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Robert B. Sloan Jr.

The Groves of Academe

Salt, Light,and Affirmative Action

Once again, a major public university finds itself the backdrop for a serious policy debate about the role of race in higher education—and in the broader society—within the United States. The recent rulings of the Supreme Court on the University of Michigan's affirmative action policies have refocused national attention on racial preferences and their role in American life.

In the cacophony of contending voices I tend to resonate most clearly with those of other college and university presidents. One worthy contribution to the debate was a New York Times op-ed piece by Leon Botstein, president of Bard College, in which he discussed a "reasonable definition of merit" that does not reduce college admissions to the assessment of a single metric such as the SAT (January 14, 2003). Botstein rightly points to a tacit hypocrisy that has long plagued higher education: universities "have for too long maintained a lie about how subjective and imprecise the assessment of merit actually is." He is surely on point to maintain that the sum total of a person's promise as a college student—or potential as an employee, for that matter—cannot be captured by a simple numerical measure.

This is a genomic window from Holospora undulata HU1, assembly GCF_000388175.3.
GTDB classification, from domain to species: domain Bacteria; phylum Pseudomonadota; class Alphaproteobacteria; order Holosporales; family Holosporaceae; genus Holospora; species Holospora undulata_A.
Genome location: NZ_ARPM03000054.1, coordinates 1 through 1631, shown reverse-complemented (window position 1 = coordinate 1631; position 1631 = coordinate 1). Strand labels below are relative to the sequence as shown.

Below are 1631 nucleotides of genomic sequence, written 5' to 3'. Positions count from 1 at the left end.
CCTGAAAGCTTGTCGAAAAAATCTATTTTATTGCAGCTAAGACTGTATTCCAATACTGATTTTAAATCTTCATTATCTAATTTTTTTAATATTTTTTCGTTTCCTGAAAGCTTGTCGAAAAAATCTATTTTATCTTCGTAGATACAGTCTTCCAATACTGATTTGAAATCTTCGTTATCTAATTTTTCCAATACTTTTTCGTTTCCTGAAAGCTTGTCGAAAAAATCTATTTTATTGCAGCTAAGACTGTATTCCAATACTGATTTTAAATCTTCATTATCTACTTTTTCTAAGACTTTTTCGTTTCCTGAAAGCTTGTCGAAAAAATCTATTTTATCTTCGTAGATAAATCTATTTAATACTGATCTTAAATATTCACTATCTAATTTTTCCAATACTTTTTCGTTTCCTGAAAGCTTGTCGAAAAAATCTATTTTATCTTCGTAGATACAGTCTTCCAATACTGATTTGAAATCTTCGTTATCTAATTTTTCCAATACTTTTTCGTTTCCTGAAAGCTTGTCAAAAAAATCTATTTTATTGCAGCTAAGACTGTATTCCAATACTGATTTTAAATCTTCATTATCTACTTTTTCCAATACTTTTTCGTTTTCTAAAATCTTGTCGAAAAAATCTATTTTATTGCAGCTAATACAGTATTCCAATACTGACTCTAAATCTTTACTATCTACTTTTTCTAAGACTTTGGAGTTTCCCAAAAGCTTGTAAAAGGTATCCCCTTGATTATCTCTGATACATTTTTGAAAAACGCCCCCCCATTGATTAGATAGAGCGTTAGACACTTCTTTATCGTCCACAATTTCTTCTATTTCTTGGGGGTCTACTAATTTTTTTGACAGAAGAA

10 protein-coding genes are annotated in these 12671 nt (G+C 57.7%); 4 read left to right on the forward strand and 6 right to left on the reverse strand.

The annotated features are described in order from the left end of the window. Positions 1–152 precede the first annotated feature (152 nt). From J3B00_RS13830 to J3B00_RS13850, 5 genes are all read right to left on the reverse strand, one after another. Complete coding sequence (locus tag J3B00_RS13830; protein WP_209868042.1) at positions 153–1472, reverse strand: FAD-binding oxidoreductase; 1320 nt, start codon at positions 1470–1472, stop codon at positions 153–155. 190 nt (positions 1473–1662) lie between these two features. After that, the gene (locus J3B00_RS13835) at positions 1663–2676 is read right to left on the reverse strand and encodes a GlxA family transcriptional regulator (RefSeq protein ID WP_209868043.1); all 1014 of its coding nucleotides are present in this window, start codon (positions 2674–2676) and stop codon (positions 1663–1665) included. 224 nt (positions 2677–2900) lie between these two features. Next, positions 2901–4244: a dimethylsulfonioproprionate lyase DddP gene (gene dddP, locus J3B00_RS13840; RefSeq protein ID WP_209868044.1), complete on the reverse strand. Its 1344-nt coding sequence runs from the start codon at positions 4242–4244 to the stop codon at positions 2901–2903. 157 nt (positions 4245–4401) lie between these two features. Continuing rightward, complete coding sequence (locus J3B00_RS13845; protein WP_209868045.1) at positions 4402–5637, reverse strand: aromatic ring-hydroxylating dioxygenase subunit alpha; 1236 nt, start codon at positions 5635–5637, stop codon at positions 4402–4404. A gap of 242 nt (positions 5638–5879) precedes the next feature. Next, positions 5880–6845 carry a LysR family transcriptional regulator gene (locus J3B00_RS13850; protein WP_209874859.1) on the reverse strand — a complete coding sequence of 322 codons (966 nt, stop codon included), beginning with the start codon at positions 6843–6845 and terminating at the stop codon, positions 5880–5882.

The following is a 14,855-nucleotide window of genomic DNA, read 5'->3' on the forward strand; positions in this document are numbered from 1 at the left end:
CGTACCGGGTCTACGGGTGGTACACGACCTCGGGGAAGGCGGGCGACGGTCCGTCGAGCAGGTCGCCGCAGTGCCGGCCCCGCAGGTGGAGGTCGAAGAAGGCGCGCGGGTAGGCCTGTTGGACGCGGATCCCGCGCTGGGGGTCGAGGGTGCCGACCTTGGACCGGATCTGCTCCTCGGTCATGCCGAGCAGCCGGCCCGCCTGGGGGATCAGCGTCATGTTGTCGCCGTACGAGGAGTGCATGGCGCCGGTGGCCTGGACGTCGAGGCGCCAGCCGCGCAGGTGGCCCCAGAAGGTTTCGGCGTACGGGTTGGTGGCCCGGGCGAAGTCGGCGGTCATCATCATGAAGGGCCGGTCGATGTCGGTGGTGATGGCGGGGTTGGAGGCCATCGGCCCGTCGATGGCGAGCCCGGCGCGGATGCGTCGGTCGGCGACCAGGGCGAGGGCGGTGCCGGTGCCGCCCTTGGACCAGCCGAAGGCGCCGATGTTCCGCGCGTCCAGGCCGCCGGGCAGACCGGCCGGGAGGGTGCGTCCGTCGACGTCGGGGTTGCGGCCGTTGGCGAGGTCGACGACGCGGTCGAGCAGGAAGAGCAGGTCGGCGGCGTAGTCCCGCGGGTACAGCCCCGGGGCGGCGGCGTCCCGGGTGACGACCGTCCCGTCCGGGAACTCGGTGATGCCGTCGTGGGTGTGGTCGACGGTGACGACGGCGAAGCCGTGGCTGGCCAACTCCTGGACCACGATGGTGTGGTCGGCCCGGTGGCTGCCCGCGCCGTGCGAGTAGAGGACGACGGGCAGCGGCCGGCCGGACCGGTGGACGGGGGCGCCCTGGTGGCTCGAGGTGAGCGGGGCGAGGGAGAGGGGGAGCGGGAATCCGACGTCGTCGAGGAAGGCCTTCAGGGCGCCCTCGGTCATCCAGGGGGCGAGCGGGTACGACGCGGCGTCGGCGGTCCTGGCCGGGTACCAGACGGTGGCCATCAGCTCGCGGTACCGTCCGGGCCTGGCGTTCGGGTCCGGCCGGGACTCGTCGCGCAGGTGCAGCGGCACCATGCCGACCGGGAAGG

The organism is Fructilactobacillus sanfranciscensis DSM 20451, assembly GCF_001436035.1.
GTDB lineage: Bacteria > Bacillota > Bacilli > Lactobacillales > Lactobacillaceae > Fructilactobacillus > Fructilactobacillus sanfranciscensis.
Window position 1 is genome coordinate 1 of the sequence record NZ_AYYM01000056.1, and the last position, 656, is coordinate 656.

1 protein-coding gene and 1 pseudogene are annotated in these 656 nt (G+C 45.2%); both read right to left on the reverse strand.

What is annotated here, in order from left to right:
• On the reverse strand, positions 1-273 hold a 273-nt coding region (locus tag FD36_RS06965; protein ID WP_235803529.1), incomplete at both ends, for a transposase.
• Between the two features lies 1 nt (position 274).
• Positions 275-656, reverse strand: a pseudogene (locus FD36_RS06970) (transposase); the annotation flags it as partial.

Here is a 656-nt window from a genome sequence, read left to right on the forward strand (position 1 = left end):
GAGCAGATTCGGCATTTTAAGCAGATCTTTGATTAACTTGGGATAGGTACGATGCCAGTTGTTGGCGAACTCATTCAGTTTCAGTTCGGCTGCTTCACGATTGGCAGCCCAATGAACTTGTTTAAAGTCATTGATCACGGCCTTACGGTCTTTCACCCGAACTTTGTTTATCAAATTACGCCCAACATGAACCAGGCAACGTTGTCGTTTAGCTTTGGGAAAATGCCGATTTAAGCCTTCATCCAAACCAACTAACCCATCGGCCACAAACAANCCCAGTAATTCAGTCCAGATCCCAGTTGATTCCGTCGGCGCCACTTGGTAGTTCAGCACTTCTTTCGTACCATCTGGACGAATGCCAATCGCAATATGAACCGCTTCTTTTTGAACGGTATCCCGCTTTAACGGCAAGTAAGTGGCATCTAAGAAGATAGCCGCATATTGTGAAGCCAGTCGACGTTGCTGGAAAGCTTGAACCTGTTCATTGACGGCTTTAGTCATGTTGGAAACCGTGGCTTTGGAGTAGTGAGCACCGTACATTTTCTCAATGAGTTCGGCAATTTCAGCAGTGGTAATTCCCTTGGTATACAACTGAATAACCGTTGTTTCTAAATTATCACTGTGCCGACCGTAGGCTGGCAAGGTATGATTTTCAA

Accepting that access to higher education for all segments of society is just and necessary for the public good, how then shall students be evaluated? And why does this debate matter not only to large public universities but also to private faith-based institutions?

Universities should work to ensure that their programs are utilized by minority students because a "critical mass" of underrepresented minorities is necessary to secure the numerous benefits of a diverse student body. Such was the conclusion of Justice Sandra Day O'Connor in her opinion in the Grutter case. In Grutter, the Court ruled that the University of Michigan Law School could use race as a "plus" factor in admissions, provided that the admissions program retains sufficient flexibility "to ensure that each applicant is evaluated as an individual" ...

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